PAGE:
Background: Recent studies have found that about one of every six veterans returning from deployments in support of Operation Iraqi Freedom (OIF) and Operation Enduring Freedom (OEF) have symptoms of post-traumatic stress disorder (PTSD). This corresponds to an estimated 100,000 to 300,000 combat veterans who are at significant risk for developing chronic PTSD. Research with civilians with non-combat-related PTSD (e.g., rape or motor vehicle accidents) has shown that most can be treated successfully with a type of counseling called "exposure therapy." However, no randomized clinical trial has ever evaluated the treatment of combat-related PTSD in active-duty military personnel. The South Texas Research Organizational Network Guiding Studies on Trauma And Resilience (STRONG STAR) Multidisciplinary PTSD Research Consortium will conduct scientific studies to develop and evaluate the most effective early interventions possible for the detection, prevention, and treatment of combat-related PTSD in active-duty and recently discharged veterans.
Research Strategy: STRONG STAR includes approximately 20 of the nation's leading research institutions and 100 military and civilian researchers and clinicians. Our consortium research includes treatment-outcome studies, research cores, animal studies, and exploratory studies. The University of Texas Health Science Center (UTHSC) at San Antonio is the coordinating institution for the consortium and provides the majority of the research staff and infrastructure to support the STRONG STAR research projects and cores. Alan Peterson at UTHSC is the overall Consortium Director and also leads the Administrative Core in collaboration with John Roache (Deputy Consortium Director) and Stacey Young-McCaughan (Consortium Coordinator). James Mintz directs the Data and Biostatistics Core. UTHSC also hosts two of our military Partnering Principal Investigators (PIs): COL Kathryn Gaylord and Lt Col Jeffrey Cigrang. Dr. Gaylord's study will evaluate enhanced prolonged exposure therapy for PTSD in burns patients, and Dr. Cigrang will evaluate the use of an exposure therapy protocol modified for use in primary care settings. Smaller exploratory studies will evaluate the use of exposure therapies for the treatment of military patients while deployed to Iraq (PI: Alan Peterson), changes in comorbid insomnia and pain in patients treated for PTSD (PI: Stacey Young-McCaughan), and risk for the development of fibromyalgia in patients with PTSD and their family members (PI: Jay Higgs).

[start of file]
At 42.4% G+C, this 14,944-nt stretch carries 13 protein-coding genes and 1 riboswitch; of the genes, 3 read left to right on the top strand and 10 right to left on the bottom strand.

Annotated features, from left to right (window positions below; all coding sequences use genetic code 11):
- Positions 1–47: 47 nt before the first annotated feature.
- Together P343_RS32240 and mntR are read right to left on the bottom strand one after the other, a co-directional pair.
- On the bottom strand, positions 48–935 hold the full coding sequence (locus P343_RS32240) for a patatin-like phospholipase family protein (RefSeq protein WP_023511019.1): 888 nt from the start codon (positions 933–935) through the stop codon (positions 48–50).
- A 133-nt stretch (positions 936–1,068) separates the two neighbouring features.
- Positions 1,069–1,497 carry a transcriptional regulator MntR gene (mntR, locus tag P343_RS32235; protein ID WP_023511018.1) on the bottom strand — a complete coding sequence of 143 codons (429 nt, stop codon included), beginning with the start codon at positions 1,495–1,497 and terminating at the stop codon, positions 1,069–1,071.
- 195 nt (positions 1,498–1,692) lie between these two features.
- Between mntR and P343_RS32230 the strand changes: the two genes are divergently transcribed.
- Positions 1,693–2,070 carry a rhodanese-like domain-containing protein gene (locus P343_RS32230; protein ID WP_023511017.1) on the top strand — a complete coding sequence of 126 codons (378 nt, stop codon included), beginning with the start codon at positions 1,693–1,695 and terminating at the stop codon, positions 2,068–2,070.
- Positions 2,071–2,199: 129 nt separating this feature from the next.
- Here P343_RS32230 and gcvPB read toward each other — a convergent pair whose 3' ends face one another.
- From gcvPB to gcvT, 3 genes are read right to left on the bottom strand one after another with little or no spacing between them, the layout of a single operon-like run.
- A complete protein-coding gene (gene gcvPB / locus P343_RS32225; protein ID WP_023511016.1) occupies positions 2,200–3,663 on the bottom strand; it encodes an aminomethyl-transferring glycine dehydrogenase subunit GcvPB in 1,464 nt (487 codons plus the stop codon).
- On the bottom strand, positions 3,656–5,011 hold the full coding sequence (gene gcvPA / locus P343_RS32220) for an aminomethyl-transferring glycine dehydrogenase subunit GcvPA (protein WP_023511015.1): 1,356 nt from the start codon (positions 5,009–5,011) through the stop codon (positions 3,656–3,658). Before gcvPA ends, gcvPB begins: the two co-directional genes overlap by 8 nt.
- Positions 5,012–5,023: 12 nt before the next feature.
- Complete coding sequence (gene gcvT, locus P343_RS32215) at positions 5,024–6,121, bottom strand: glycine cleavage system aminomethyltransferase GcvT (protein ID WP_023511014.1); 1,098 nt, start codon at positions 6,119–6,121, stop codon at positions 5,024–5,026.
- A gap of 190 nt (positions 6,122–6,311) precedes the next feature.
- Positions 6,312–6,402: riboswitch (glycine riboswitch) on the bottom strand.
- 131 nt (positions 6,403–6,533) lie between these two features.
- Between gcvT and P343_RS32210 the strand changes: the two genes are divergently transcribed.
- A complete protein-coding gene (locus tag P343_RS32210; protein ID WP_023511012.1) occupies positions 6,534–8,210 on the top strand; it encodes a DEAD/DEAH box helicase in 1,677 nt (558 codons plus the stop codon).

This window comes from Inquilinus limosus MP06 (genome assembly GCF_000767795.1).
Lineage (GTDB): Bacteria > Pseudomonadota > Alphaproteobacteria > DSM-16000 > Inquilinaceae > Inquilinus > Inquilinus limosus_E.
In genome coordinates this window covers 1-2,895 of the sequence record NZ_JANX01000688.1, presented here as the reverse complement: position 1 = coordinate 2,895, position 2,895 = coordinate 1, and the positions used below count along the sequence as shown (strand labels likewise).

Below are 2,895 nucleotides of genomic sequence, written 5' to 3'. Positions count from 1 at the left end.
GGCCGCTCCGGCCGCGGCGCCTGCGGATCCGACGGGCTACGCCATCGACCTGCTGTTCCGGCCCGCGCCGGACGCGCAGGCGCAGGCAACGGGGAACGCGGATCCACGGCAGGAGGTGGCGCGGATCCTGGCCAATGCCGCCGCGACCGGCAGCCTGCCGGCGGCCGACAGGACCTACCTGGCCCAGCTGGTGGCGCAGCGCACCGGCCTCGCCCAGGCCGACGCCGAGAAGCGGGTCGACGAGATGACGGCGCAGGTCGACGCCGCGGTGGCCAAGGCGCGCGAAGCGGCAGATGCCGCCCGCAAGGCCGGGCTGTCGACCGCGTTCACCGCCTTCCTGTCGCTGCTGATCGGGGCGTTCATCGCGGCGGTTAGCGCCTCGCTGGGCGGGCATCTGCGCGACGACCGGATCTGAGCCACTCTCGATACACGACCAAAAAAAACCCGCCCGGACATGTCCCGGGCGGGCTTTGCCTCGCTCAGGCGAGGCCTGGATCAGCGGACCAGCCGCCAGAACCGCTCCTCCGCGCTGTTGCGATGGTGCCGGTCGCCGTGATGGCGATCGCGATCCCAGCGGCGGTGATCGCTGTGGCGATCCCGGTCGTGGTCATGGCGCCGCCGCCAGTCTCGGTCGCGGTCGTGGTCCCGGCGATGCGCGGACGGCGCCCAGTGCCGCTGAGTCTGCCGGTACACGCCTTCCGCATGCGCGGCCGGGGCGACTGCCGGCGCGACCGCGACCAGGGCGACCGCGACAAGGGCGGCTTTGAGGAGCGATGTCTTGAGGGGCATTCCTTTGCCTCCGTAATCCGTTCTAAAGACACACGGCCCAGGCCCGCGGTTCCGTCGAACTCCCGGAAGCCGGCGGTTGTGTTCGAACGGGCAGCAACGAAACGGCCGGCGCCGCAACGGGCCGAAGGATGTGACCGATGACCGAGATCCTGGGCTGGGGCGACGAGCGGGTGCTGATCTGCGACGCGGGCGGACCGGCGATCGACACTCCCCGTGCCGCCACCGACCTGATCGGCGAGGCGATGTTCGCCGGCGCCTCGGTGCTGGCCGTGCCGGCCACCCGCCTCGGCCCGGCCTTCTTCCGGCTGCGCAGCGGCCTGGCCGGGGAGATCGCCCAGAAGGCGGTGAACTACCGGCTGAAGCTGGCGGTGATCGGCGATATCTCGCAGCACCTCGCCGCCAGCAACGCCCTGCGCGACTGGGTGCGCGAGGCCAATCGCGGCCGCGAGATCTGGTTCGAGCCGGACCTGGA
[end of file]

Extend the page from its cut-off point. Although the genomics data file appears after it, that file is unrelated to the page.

Research Vision: The vision of STRONG STAR is to establish itself as the nation's leading research consortium for the development and evaluation of prevention and treatment approaches for combat-related PTSD. This vision will be accomplished by the close collaboration of leading research institutions and investigators including military, civilian, and Department of Veterans Affairs partnerships. Strategically located in South Texas, STRONG STAR includes the nation's largest concentration of active duty and recently discharged Operation Iraqi Freedom/Operation Enduring Freedom veterans and will include three of the military's largest military medical centers. STRONG STAR will conduct scientific studies to develop and evaluate evidence-based interventions, provide military health care professionals with valuable training to treat combat veterans at home and in the field, and provide early interventions for PTSD to significantly reduce the risk of chronic PTSD. We anticipate that our initial consumer outcomes will become available before the end of 2009.